Application-level routing that chooses an end-to-end traffic route that relays other end hosts can improve user-perceived performance metrics such as end-to-end latency and available bandwidth. However, selfish route selection performed by each end user can lead to a decrease in path performance due to overload by route overlaps, as well as an increase in the inter-ISP transit cost as a result of utilizing more transit links compared with native IP routing. In this paper, we first strictly define an optimization problem for selecting application-level traffic routes with the aim of maximizing end-to-end network performance under a transit cost constraint. We then propose an application-level traffic routing method based on distributed simulated annealing to obtain good solutions to the problem. We evaluate the performance of the proposed method by assuming that PlanetLab nodes utilize application-level traffic routing. We show that the proposed routing method can result in considerable improvement of network performance without increasing transit cost. In particular, when using end-to-end latency as a routing metric, the number of overloaded end-to-end paths can be reduced by about 65%, as compared with that when using non-coordinated methods. We also demonstrate that the proposed method can react to dynamic changes in traffic demand and select appropriate routes.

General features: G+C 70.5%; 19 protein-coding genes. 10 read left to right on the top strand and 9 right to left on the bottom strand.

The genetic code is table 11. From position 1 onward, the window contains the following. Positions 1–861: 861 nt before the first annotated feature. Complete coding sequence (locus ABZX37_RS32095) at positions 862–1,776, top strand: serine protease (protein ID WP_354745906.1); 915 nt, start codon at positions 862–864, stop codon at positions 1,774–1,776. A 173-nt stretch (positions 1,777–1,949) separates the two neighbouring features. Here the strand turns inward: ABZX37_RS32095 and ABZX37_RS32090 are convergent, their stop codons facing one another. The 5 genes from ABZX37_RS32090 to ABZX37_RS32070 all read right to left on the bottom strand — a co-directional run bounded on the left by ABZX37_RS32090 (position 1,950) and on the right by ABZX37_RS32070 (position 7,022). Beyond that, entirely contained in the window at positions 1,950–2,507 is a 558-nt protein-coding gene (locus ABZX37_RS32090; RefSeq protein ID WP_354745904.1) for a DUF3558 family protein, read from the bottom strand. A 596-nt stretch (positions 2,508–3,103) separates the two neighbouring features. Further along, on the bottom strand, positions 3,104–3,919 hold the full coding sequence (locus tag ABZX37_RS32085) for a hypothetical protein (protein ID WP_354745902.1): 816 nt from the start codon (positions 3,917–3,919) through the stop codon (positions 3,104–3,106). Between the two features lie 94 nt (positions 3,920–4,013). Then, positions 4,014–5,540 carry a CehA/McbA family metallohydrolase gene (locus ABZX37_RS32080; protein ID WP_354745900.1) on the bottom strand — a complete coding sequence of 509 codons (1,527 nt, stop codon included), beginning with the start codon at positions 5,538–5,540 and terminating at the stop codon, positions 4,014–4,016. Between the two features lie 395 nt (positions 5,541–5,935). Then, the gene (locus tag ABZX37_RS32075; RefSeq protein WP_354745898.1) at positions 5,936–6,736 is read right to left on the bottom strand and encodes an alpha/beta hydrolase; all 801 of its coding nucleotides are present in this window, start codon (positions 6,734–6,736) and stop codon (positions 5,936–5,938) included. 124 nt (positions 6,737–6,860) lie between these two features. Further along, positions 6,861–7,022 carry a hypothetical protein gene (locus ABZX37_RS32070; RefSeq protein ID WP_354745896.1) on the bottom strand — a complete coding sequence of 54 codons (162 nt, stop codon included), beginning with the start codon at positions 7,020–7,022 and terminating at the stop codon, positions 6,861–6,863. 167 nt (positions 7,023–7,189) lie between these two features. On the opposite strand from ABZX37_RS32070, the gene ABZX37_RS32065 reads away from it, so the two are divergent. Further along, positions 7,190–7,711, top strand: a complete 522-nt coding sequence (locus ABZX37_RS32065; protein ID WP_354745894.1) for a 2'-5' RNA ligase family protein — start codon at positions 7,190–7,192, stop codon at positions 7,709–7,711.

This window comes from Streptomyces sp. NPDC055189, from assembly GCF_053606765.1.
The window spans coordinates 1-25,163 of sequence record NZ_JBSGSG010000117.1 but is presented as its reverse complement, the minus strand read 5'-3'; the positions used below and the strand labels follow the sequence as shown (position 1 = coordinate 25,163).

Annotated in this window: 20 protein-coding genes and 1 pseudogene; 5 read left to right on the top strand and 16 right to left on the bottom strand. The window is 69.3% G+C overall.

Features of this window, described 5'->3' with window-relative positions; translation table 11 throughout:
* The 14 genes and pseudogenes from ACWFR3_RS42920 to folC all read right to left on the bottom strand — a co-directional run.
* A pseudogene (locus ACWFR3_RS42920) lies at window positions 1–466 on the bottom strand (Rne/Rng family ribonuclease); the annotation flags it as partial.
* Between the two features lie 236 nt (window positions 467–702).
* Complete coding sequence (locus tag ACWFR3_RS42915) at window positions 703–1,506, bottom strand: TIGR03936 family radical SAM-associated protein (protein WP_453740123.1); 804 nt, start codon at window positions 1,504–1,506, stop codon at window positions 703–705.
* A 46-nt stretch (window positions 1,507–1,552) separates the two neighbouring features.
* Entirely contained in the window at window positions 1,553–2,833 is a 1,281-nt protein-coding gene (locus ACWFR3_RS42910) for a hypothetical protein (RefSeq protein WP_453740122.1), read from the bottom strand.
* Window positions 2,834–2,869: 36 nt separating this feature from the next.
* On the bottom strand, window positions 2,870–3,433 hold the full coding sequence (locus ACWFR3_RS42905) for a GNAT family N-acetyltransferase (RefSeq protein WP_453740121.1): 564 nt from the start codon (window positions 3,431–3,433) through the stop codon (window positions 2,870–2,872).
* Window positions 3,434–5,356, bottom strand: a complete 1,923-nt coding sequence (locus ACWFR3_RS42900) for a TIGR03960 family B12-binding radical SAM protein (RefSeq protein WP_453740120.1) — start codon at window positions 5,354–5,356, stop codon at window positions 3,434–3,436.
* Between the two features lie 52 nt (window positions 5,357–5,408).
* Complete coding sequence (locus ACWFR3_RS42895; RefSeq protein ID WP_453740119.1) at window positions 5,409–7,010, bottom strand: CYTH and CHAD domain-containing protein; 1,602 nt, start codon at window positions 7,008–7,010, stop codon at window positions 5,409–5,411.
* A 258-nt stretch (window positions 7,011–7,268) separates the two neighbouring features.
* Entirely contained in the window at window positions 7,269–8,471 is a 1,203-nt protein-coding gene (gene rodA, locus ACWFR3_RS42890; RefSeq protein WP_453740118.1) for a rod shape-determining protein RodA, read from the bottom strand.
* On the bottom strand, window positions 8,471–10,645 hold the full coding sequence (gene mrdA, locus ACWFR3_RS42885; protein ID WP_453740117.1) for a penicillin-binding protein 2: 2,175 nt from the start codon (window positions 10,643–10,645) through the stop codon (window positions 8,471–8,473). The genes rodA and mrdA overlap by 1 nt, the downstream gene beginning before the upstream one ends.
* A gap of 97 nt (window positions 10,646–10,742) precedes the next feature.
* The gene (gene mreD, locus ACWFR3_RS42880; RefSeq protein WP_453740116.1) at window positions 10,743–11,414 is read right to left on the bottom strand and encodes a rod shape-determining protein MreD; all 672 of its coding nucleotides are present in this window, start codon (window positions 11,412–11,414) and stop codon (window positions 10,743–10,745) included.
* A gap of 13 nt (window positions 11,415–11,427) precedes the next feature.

- Inter-ISP transit cost
- Overlay network
- Overlay routing
- Simulated annealing
ASJC Scopus subject areas
- Computer Networks and Communications
- Electrical and Electronic Engineering